Industrial composting: phases and characteristics
Have you heard about industrial composting? There are different types of biodegradation and, industrial composting is only one of them. In today’s post we talk about how this process is, the main characteristics and how we can differentiate which products should be treated with this waste revaluation technique.
Composting is a biological process that results in obtaining compost from waste recovery. It is for this reason that compostable packaging according to Ok Compost certification has become one of the real alternatives to conventional plastic.
There are different types of composting:
- Home composting: it is carried out in garden composters. It is usually common in central Europe. With this type of composting we avoid the cost of collecting waste and transporting it to composting plants. However, as they are garden composters, the composting conditions are more difficult to control and can cause the process to be unstable and heat loss can occur.
- Industrial composting: It is carried out in composting plants that have a series of controlled conditions to carry out the process of successfully as possible. These facilities have specific temperatures and aerations that provide the appropriate level of moisture and oxygen. These factors make the process more stable, more efficient and reduce biodegradation times.
Recommended reading: What is the composting process and phases?
Industrial composting: aspects to be taken into account
One of the things you should know is what an industrial composting plant is and how it works. An industrial composting plant is a facility that carries out the revaluation of organic waste by treating it to produce what is known as organic fertilizer or compost.
This compost is obtained through the biodegradation of waste through the presence of oxygen and microorganisms found in nature. The waste used to obtain compost is organic waste such as food scraps, animal excrement, pruning, etc…
It is worth knowing that for the quality of the compost to be adequate, the content of nutrients and organic matter must be rigorously controlled. In addition, if several types of waste are to be deposited together, they must be properly mixed and distributed so that the process is balanced.
What is the industrial composting process like?
The first step in the composting process is a task of society. The organic waste generated in our homes must be deposited in a composting plant for its correct treatment.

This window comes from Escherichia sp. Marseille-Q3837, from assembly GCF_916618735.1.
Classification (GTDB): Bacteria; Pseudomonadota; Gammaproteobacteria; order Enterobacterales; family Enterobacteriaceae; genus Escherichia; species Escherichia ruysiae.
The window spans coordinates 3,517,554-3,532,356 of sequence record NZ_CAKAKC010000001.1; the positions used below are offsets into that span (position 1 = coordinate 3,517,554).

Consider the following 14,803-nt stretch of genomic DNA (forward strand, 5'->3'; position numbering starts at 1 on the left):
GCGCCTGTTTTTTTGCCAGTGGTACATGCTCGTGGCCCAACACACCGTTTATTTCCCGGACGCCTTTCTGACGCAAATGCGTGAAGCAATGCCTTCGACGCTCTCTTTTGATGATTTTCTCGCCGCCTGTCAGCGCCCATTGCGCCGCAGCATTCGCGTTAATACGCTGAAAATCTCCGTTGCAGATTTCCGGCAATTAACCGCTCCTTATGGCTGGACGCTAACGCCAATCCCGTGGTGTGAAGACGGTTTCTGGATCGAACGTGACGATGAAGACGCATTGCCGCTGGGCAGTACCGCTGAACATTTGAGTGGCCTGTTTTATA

Once this waste is in the composting plant, it is deposited in piles or windrows where it is turned on a recurring basis and moistened when necessary. There are other types of composting systems, but they tend to be more expensive.
When the waste is in the piles or windrows, the actual industrial composting process is carried out, which consists of 3 phases:
- Mesophilic phase: through which microorganisms acclimatize and mesophilic organisms appear.
- Thermophilic phase: temperature increases and thermophilic bacteria appear. Here temperatures rise and most of the waste biodegradation takes place.
- Cooling phase: mesophilic organisms reappear and the pH stabilizes, leading to humic acid formation. The remaining organic components are also synthesized.
In general, the most essential difference between composting and the decomposition of a container or material in nature is human intervention. While it is true that the biodegradation process is carried out by bacteria and fungi found in the environment, humans provide the ideal conditions for the process to take place more quickly and efficiently.
How to identify compostable packaging?
Materials or packaging that are certified and labelled Ok Compost Industrial guarantee that they are biodegradable under industrial composting solutions.
The reference framework to delimit when a packaging or material is or is not compostable is the harmonized standard EN-13432:2000. This implies that any product bearing the Ok Compost logo complies with the requirements of the European Packaging Directive (94/62/EEC).
Recommended reading: Advantages of using compostable packaging
Standards and regulations for industrial composting
As mentioned in the previous section, the European Standard EN 13432 as a regulation to correctly specify when a material or packaging is compostable. In other words, when the material or packaging complies with this standard, it must be recycled by composting.
This standard specifies a number of requirements and studies that materials must pass. Among other requirements, the degradation of the material must be a maximum of 90% in 6 months and must not have negative effects or diminish the quality of the compost that is generated. In addition, these materials must not leave traces of microplastics or heavy metals.
Suggested reading: All about the EN 13432 Standard
Prime Biopolymers develops bioplastics suitable for industrial composting
Prime Biopolymers has developed ZIMIA, compostable bioplastic grades that are suitable for proper biodegradation in industrial composting facilities.
We have a wide range of materials for different types of manufacturing and machinery that have been validated at industrial level.
In addition, thanks to our team of doctors in chemistry and materials as well as our complete materials characterization laboratory, we are able to adapt the different grades to each of our customers, thus ensuring that we meet the requirements of each container and compostable application.